Stress Management

Coping With Stress
Pam Wilson, Psy.D, M.F.T.

In today’s world, stress and anxiety are inevitable. Our lives are packed with pressure from jobs, family, traffic and financial obligations. This, coupled with the uncertainties of our world, can give us a sense of helplessness and in turn, can create internal tension, which we call stress. This tension can lead to feelings of hopelessness or fear and a sense that our lives are spinning out of control. For most of us, the issue is not how we can avoid stress, but how well we can learn to cope with daily stressors and take better care of ourselves, and those who depend on us, in the process.

             Many times stressful feelings can overwhelm us and become ongoing anxiety or depression. It ‘s no wonder that two-thirds of all visits to doctors in this country stem from stress-related symptoms. Some of the top selling drugs in the United States are ulcer medications, high blood pressure drugs and tranquilizers. All of these medications are prescribed for symptoms that can be directly related to stress, anxiety and depression. Our bodies are literally screaming that our lives are out of balance, and that our ability to cope is breaking down.

            Each one of us has different and unique ways of coping with stress. When we are coping well, we usually have confidence, perform well and have rewarding relationships. When we are coping poorly, we can have difficulty sleeping, irritability, depression, anxiety, bodily pains and illness. It is important that we pay attention to these symptoms and try to fully understand what our bodies are trying to tell us. It is only when we start to tune in to our internal selves, that we will be able to identify when our coping mechanisms are no longer working and our stress levels have gotten too high.
            In order for us to deal better with stress, we first need to evaluate what we are doing day to day that contributes to our stressful lives. When do we feel the most tense? Are there times during the day when we feel the effects of stress more than others? Do I ever relax? Am I enjoying life or just getting through the day? Can I easily talk about my feelings or do I hold everything in? Am I feeling overwhelmed? It is important to ask ourselves these questions and think about changes we can make to alleviate daily stressors and lead a more meaningful and fulfilling life.
            The following is a list of stress management strategies to help you deal with stress, relax and live the life you’re meant to live.

1. Set Realistic Goals…Be aware of what your capabilities and limits are. This means knowing what you can and cannot do and saying no when you need to. This involves finding out who you are as an individual, and setting limits.

2. Live in the Moment…Strive to enjoy and live in the present. Many stressed-out people are so worried about the future that they forget to enjoy today. Living in the moment will not only enhance your life, but you will be more present for those around you, which will make relationships closer and more rewarding.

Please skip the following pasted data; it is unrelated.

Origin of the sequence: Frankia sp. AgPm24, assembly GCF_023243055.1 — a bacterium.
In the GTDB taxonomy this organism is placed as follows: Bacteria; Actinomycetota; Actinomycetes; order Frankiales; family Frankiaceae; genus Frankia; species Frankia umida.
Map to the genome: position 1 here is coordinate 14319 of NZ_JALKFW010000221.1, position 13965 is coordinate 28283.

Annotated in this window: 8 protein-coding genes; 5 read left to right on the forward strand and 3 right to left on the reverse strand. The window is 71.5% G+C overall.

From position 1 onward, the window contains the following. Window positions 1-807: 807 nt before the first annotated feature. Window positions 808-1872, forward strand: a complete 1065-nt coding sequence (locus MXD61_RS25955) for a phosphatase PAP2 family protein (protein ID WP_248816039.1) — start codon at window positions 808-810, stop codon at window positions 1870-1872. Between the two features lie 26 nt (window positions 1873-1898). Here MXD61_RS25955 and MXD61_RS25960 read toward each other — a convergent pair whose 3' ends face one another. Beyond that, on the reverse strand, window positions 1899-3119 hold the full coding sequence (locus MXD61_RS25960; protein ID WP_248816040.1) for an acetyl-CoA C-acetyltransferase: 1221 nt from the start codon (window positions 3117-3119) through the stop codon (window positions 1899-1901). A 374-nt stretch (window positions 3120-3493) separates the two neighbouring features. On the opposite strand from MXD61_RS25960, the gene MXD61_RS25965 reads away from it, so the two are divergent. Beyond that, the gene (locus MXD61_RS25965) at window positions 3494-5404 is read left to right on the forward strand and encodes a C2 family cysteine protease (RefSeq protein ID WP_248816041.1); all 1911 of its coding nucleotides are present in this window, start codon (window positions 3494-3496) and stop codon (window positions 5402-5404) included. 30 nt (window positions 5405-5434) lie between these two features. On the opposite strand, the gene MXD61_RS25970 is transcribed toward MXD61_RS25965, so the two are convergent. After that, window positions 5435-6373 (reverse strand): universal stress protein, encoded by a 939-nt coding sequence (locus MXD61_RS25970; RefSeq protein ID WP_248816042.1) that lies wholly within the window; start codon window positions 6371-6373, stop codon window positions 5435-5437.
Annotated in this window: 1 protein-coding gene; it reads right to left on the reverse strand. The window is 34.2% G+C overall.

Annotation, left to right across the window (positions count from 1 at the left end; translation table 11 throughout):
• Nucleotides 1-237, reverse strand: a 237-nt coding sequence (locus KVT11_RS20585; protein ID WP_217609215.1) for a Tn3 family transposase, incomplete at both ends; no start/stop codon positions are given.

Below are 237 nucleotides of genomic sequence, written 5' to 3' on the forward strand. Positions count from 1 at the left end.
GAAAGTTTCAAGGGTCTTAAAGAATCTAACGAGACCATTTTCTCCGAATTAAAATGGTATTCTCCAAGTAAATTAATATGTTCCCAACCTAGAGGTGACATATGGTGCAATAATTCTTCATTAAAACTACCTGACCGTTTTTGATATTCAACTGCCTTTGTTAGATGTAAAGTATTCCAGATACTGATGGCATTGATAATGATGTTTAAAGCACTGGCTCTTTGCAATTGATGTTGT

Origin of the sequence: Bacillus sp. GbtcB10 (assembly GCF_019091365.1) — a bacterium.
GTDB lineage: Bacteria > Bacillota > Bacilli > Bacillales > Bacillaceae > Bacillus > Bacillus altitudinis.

3. Take Inventory…. Are you doing things that are unnecessary just because you’ve always done them a certain way? Are you happy in your current career? What things can you eliminate or do differently that will streamline your day? Are your relationships fulfilling? Rethink your priorities and make decisions accordingly.

4. Listen to Your Body…Too often we ignore our body’s signals until they reach extreme pain or illness. Learn to have faith in your internal authority. Remember, your body doesn’t lie. Pay attention! Give it rest, good food and gentle exercise.

5. Schedule Relaxation ….If you have a busy day, make time to relax, take a yoga class, do light exercise or go for a walk. Tell the kids you’re taking a time-out. Close your eyes. Put your feet up. Listen to soft music. Pray. We all need to regularly tune in to our bodies and center our thoughts and feelings. Don’t be afraid to cry if you need to. Crying is a great way to release tension, which can lead to a feeling of calm.

6. Let go…Give in once in awhile and don’t sweat the small stuff. You’ll be surprised how free you feel by letting someone else take charge. Let your spouse make dinner and let the kids clean up. If the kids’ rooms are a mess, close the door! Allow yourself to laugh and enjoy those around you. Focus on what is really important.

7. Don’t Compare… We all have individual thresholds for stress tolerance. We cannot compare our ability to handle stress with how our friends and neighbors seem to be handling it. Comparing ourselves to others is unrealistic and can only lead to more stress. Remember, you are unique and so is your situation.

8. Talk…Give yourself time to vent your feelings with someone that you trust. A good conversation with a supportive friend or spouse can decrease stress and give you the support you need. Isolation can actually increase stress levels, so stay connected, and talk about your feelings with others.

9. Know Yourself…Be aware of your strengths, weaknesses and most of all your limitations. Understand your reactions and responses to different people, situations and events. Forgive yourself for not being perfect and rejoice in all that you are. Remember, “Knowing others is wisdom, knowing yourself is enlightenment”. (Lao-Tzu)

10. Get help…If you find yourself having difficulty functioning day to day or are experiencing extreme stress, anxiety, depression, or relationship difficulties, do not hesitate to contact your health care professional or psychotherapist. Don’t forget that we all need help at times.

Dr. Pamela Wilson is a Licensed Marriage & Family Therapist and Psychoanalyst with a private practice in Mission Viejo, CA. (949) 922-7758.